All bleeding episodes have to be treated promptly by increasing the level of factor 8 or 9 as necessary. Increasing blood factors can be achieved by either stimulating release of factor (eg. using DDAVP) or by infusion of cryoprecipitate or external factor concentrates. There are various preparations of factor concentrates eg. pooled donor concentrates (from many blood donors) or recombinant concentrates (from genetic manipulations of animal models to produce human factors). The administration of factors could be done by a medical professional or be taught to the patients/relatives (ie home treatment) in order to decrease their dependency on hospital treatment.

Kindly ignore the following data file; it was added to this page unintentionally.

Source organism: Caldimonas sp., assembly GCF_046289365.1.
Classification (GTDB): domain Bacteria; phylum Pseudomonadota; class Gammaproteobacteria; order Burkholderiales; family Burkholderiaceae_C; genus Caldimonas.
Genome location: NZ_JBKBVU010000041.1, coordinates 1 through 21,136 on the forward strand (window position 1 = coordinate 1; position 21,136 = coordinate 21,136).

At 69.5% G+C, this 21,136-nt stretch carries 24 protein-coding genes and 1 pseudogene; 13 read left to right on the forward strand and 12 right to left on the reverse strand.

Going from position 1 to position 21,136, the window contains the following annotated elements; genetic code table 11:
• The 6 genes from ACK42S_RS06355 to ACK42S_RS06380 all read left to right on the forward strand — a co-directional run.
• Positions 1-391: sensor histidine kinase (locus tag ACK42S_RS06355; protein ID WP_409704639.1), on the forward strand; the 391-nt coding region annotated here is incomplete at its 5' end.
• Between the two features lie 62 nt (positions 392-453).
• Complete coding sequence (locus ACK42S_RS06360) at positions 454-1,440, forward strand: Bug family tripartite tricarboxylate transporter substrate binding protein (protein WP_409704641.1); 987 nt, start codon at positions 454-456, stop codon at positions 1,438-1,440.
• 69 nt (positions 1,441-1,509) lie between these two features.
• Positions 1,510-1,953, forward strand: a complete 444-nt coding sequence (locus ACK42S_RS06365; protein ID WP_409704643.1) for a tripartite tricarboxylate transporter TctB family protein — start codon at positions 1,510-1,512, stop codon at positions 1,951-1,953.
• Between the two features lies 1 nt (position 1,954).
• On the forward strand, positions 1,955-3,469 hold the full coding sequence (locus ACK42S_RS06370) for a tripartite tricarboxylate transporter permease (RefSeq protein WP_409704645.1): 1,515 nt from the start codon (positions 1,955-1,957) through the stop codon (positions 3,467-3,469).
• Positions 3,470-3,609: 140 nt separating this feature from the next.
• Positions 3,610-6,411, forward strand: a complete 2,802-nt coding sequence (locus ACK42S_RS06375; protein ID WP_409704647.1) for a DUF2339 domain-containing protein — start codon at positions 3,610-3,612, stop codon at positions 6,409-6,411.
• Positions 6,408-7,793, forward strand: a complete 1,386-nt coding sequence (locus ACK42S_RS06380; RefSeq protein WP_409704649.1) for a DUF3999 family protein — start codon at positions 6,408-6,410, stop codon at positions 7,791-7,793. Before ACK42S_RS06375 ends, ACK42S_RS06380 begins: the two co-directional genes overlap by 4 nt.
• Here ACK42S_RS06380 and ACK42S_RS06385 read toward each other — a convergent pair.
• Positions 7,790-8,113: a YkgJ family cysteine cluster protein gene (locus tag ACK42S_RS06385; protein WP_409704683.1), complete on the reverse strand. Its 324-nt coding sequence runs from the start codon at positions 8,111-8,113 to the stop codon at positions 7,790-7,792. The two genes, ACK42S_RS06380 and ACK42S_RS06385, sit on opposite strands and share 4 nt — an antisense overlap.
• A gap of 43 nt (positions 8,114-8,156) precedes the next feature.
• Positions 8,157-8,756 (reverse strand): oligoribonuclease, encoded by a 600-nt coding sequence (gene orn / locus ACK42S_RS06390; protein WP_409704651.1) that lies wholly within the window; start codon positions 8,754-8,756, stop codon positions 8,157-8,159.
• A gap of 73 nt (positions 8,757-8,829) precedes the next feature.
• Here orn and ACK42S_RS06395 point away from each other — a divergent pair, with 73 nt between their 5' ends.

However, there are problems with the administration of foreign factor 8 or 9 eg. developing antibodies against these factors, minimal risk of contracting infections (eg. hepatitis C, hepatitis B, HIV, CJD), and allergic reactions. Intensive study in gene therapy (ie to correct the abnormal gene in haemophilia directly) is currently undertaken in several major centres. There is hope that this would provide a cure in future.
The National Haemophilia Registry was set up at SGH in August 1995 to collect all data on Hemophilia and to assist treatment of all hemophilia patients and affected family members.